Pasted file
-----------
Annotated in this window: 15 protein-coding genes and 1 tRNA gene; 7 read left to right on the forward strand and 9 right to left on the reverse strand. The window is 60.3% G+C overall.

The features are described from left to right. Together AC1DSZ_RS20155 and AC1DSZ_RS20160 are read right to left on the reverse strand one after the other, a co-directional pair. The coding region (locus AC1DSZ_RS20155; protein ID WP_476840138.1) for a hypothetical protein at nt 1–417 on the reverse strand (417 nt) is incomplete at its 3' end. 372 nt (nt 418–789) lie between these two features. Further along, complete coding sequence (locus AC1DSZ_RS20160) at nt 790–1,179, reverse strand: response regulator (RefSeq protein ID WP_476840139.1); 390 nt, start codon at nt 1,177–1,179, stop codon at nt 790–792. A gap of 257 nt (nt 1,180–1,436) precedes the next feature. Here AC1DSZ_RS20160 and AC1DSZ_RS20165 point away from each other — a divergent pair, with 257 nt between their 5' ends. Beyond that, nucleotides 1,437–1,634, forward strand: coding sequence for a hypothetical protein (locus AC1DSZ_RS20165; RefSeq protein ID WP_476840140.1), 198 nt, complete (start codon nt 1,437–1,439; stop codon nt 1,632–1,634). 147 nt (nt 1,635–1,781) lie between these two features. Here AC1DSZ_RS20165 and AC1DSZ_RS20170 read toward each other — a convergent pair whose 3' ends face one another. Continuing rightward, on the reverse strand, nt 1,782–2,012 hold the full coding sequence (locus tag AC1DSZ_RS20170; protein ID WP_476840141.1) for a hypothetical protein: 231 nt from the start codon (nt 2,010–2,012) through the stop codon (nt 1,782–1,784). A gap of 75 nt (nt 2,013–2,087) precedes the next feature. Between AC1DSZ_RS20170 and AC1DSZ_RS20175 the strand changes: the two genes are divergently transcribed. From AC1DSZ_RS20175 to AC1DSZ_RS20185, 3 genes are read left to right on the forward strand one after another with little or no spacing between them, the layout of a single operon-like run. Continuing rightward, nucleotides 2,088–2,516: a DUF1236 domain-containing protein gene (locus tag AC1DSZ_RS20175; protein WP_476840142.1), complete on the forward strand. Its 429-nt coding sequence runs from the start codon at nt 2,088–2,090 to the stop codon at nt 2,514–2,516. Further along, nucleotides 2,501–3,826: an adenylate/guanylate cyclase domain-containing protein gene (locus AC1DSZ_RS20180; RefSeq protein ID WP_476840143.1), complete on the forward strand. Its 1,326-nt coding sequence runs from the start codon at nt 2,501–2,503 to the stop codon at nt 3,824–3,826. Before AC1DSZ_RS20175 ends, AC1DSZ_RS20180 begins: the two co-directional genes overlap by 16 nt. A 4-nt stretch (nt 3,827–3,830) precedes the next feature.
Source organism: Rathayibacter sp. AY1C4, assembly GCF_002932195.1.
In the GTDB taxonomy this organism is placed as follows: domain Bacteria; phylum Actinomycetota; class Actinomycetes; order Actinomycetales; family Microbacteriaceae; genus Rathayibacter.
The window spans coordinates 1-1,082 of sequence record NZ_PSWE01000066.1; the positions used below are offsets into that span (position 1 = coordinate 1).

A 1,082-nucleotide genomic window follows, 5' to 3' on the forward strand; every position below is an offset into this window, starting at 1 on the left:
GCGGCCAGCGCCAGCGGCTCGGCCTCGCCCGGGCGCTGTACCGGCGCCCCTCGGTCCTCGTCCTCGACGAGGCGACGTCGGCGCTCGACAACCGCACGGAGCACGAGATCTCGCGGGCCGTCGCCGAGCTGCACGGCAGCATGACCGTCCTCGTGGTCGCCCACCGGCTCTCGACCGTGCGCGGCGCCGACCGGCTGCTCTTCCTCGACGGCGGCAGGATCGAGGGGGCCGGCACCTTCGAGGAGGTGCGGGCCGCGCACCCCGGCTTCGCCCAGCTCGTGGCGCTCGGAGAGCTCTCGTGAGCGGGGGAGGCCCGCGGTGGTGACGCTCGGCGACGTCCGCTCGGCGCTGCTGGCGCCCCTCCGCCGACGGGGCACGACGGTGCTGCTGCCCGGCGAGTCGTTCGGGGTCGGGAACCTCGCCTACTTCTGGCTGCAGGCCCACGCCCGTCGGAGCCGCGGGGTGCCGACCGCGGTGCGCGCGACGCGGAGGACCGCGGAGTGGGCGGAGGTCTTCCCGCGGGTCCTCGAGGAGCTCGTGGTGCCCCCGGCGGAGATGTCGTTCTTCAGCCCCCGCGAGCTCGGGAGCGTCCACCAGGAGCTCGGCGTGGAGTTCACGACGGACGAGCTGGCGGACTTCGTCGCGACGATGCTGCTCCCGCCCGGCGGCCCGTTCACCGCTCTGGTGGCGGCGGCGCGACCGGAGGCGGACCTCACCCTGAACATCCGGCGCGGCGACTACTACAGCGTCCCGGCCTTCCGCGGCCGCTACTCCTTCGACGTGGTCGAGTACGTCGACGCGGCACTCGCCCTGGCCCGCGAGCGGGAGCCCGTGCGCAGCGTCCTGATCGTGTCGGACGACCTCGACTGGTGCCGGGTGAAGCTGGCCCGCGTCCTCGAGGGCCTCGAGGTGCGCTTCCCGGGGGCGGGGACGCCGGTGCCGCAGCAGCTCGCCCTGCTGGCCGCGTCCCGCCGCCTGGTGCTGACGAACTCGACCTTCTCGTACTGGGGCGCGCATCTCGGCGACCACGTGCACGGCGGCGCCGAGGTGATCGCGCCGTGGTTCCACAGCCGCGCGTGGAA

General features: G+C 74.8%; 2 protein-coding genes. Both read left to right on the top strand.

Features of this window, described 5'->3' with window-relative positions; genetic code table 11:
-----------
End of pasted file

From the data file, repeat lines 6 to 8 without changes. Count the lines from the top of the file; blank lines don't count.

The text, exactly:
A 1,082-nucleotide genomic window follows, 5' to 3' on the forward strand; every position below is an offset into this window, starting at 1 on the left:
GCGGCCAGCGCCAGCGGCTCGGCCTCGCCCGGGCGCTGTACCGGCGCCCCTCGGTCCTCGTCCTCGACGAGGCGACGTCGGCGCTCGACAACCGCACGGAGCACGAGATCTCGCGGGCCGTCGCCGAGCTGCACGGCAGCATGACCGTCCTCGTGGTCGCCCACCGGCTCTCGACCGTGCGCGGCGCCGACCGGCTGCTCTTCCTCGACGGCGGCAGGATCGAGGGGGCCGGCACCTTCGAGGAGGTGCGGGCCGCGCACCCCGGCTTCGCCCAGCTCGTGGCGCTCGGAGAGCTCTCGTGAGCGGGGGAGGCCCGCGGTGGTGACGCTCGGCGACGTCCGCTCGGCGCTGCTGGCGCCCCTCCGCCGACGGGGCACGACGGTGCTGCTGCCCGGCGAGTCGTTCGGGGTCGGGAACCTCGCCTACTTCTGGCTGCAGGCCCACGCCCGTCGGAGCCGCGGGGTGCCGACCGCGGTGCGCGCGACGCGGAGGACCGCGGAGTGGGCGGAGGTCTTCCCGCGGGTCCTCGAGGAGCTCGTGGTGCCCCCGGCGGAGATGTCGTTCTTCAGCCCCCGCGAGCTCGGGAGCGTCCACCAGGAGCTCGGCGTGGAGTTCACGACGGACGAGCTGGCGGACTTCGTCGCGACGATGCTGCTCCCGCCCGGCGGCCCGTTCACCGCTCTGGTGGCGGCGGCGCGACCGGAGGCGGACCTCACCCTGAACATCCGGCGCGGCGACTACTACAGCGTCCCGGCCTTCCGCGGCCGCTACTCCTTCGACGTGGTCGAGTACGTCGACGCGGCACTCGCCCTGGCCCGCGAGCGGGAGCCCGTGCGCAGCGTCCTGATCGTGTCGGACGACCTCGACTGGTGCCGGGTGAAGCTGGCCCGCGTCCTCGAGGGCCTCGAGGTGCGCTTCCCGGGGGCGGGGACGCCGGTGCCGCAGCAGCTCGCCCTGCTGGCCGCGTCCCGCCGCCTGGTGCTGACGAACTCGACCTTCTCGTACTGGGGCGCGCATCTCGGCGACCACGTGCACGGCGGCGCCGAGGTGATCGCGCCGTGGTTCCACAGCCGCGCGTGGAA

General features: G+C 74.8%; 2 protein-coding genes. Both read left to right on the top strand.